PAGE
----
What You Need to Know About Smart City Challenge

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Smart City Challenge

The Department of Transport in America launched the country’s Smart City Challenge in December 2015, which required mid-sized cities across the U.S to develop ideas for unique, integrated smart transportation system. The system would use technology, data and applications to ensure that goods and people are able to move cheaply, quickly and most efficiently.  After the launch, the Smart City Challenge generated an overwhelming response with applicant cities sharing the challenges that they face as well as how to solve them. Later, the Department of Transport picked seven finalists to develop their ideas further.

With the U.S Department of Transport (DOT) publication of its report on “Lessons for Building Cities of the Future, the D.O.T is fulfilling its promise to share the lessons that they have learned about challenges in transportation. The publication also addresses most of the challenges that cities in the US face with innovative solutions that could tackle them. In addition, the D.O.T has also prepared a list of ideas in their Smart City Challenge dataset, which they encourage you to check.

Providing Solutions to Current and Future Challenges

Smart City

The U.S D.O.T (Department of Transport) has leveraged almost $350 million in private and public funds over the past year for advanced and smart city transportation technologies. With the Smart City Challenge focusing on beyond 2045 Traffic, it offered a spark for cities that would like to transform their transport system as a way of enhancing people’s lives. The Department of Transport has dedicated up to $40 million to a city that emerges as the winner through the Smart City Challenge program.

On the other hand, the cities leveraged up to $500 million in public and private funding in response to helping them actualize the visions for a Smart City. In October 2016, the D.O.T promised $65 million additional funding in grants to promote community-driven and advanced technology in transportation systems across the cities in the U.S. The list of the cities to benefit from the funding includes 4 in the Smart City Challenge.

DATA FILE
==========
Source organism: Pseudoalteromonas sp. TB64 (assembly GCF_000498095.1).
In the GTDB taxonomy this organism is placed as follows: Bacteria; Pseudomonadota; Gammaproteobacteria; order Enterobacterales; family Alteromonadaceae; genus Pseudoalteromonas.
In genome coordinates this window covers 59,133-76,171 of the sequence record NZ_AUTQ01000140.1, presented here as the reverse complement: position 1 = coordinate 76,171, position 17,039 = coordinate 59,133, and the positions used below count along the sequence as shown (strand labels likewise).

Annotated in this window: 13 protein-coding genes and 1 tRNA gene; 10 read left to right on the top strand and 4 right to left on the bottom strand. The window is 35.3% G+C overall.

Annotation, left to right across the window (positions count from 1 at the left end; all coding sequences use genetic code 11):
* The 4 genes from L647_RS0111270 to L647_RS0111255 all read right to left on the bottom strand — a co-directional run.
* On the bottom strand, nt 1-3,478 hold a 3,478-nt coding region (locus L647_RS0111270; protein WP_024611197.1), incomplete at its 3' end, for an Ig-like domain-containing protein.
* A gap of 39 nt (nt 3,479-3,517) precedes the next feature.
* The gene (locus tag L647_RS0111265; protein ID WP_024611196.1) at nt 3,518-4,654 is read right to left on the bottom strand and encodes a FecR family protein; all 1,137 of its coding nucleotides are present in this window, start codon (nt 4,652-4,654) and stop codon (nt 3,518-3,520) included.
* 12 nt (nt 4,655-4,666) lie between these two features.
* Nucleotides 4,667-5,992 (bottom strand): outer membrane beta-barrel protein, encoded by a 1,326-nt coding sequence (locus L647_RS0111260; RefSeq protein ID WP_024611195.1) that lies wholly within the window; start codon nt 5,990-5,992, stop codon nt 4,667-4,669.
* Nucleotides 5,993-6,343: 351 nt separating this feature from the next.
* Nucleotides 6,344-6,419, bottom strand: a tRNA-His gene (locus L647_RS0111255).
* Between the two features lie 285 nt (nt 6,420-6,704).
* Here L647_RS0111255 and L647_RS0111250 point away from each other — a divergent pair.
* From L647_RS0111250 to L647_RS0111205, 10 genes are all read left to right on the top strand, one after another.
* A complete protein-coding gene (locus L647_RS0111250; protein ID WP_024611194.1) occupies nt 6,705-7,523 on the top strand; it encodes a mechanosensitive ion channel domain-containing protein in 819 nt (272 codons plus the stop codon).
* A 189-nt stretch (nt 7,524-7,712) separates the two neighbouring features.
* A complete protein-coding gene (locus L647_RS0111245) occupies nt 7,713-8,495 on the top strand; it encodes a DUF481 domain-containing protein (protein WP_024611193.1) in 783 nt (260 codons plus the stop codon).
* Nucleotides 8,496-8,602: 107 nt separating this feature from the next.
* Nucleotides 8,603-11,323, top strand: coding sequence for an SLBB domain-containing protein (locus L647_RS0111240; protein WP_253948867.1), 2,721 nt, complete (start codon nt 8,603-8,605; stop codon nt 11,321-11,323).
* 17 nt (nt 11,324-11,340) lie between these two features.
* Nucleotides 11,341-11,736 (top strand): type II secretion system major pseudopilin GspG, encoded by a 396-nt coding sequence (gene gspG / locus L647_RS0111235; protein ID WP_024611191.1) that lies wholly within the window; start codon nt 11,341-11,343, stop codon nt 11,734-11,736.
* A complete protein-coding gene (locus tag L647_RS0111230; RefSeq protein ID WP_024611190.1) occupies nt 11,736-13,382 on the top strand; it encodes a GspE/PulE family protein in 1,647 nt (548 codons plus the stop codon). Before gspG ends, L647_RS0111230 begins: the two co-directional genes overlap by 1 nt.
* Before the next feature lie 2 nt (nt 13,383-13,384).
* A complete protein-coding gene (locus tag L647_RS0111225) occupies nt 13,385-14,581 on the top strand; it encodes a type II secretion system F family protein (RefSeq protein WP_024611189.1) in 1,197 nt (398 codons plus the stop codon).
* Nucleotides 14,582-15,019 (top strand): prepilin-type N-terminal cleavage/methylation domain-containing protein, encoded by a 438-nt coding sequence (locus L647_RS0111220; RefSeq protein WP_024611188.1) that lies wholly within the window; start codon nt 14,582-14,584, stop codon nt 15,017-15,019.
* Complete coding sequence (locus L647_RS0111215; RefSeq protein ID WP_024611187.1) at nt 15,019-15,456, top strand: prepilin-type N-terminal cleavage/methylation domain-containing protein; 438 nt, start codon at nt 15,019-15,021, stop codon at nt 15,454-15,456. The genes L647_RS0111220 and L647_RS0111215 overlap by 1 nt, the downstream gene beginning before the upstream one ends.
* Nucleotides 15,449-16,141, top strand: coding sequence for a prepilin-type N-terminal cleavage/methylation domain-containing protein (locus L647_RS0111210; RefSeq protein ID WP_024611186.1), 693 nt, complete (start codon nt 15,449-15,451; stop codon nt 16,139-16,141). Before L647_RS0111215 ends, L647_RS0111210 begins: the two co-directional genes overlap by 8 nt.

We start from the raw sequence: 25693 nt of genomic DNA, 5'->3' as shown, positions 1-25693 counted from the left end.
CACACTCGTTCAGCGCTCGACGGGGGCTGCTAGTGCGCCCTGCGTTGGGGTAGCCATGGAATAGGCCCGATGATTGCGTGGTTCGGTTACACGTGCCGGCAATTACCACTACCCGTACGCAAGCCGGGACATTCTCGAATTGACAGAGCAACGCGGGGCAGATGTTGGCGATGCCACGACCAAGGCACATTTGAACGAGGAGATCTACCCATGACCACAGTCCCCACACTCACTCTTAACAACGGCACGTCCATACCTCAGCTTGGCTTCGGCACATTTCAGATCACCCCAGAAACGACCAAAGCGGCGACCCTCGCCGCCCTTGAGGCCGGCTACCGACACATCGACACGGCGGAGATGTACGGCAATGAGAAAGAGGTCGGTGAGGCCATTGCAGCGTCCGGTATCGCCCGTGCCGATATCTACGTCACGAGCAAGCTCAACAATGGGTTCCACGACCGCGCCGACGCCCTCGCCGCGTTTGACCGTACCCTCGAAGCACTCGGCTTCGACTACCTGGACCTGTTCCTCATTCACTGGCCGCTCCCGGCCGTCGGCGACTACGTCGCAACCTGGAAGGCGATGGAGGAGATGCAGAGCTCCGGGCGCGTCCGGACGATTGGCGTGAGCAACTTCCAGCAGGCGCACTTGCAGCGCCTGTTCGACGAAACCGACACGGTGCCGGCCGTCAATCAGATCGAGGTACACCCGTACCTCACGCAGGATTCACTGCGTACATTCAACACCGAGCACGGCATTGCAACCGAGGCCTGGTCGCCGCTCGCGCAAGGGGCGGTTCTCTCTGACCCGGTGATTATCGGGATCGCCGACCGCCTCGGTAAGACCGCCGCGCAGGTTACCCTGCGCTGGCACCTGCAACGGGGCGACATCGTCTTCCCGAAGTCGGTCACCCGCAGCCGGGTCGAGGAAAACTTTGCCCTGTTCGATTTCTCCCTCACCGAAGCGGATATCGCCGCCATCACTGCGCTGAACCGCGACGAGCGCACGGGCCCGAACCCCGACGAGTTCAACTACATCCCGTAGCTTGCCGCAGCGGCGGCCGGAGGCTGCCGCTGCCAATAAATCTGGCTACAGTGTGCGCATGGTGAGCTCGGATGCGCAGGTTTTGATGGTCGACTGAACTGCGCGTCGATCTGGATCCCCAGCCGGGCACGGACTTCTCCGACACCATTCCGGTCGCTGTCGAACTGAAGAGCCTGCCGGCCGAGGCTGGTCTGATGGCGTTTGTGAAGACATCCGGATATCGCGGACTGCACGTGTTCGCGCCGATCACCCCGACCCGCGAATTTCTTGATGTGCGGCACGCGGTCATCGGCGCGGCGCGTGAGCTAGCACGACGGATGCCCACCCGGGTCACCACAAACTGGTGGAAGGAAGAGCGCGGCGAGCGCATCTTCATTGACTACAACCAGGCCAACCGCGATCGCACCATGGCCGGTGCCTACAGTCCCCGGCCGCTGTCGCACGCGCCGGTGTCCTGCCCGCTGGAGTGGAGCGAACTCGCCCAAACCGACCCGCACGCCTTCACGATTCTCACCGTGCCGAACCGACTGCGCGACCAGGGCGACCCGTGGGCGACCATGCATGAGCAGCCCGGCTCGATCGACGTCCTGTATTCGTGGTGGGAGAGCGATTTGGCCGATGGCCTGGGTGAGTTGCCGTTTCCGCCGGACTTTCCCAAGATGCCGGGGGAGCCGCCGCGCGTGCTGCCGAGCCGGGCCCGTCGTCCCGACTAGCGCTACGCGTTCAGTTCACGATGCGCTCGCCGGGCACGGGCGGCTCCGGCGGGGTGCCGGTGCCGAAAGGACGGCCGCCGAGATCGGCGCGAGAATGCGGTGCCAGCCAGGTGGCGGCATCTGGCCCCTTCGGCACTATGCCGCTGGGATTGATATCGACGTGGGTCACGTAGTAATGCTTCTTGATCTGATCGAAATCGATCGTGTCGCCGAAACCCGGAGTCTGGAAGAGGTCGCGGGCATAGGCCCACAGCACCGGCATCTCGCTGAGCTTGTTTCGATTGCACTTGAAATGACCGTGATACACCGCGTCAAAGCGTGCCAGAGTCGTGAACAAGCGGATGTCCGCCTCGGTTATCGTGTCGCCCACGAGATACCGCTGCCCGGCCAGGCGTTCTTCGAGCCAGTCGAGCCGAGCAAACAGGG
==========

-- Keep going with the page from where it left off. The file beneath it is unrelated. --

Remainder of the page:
Apart from challenging the cities across the U.S to adopt emerging transportation technologies as a way of tackling their pressing issues, the program is also meant to spread innovation through a mixture of experimentation, collaboration and competition. The Smart City Challenge focus was aimed to be on more than just the use of technology to solve people’s lives. Consequently, the D.O.T asked the mayors to determine the most pressing transportation issues in their cities and come up with bold solutions that would revolutionize transportation in the cities. This is by meeting the requirements of the residents of all abilities and ages and bridging the digital gap to ensure that every person feels part of what their city has to offer rather appearing to favor only the tech-savvy.

Lessons from Smart City Challenge Program

As mentioned above, the challenge received an overwhelming response with 78 applications. Some cities such as Portland, Anchorage, Albuquerque and Providence also took the Smart City Challenge as an opportunity to create blueprints of their cities transportation futures. These applications proposed a number of innovative approaches to help overcome urban mobility challenges. The following are some of the ideas from the 78 Smart City visions:

  • Boston

The city proposed city streets that are radically programmable and with dynamic markings, which changes from thoroughfares to loading zones and spaces for street hockey depending on the season and time of the day.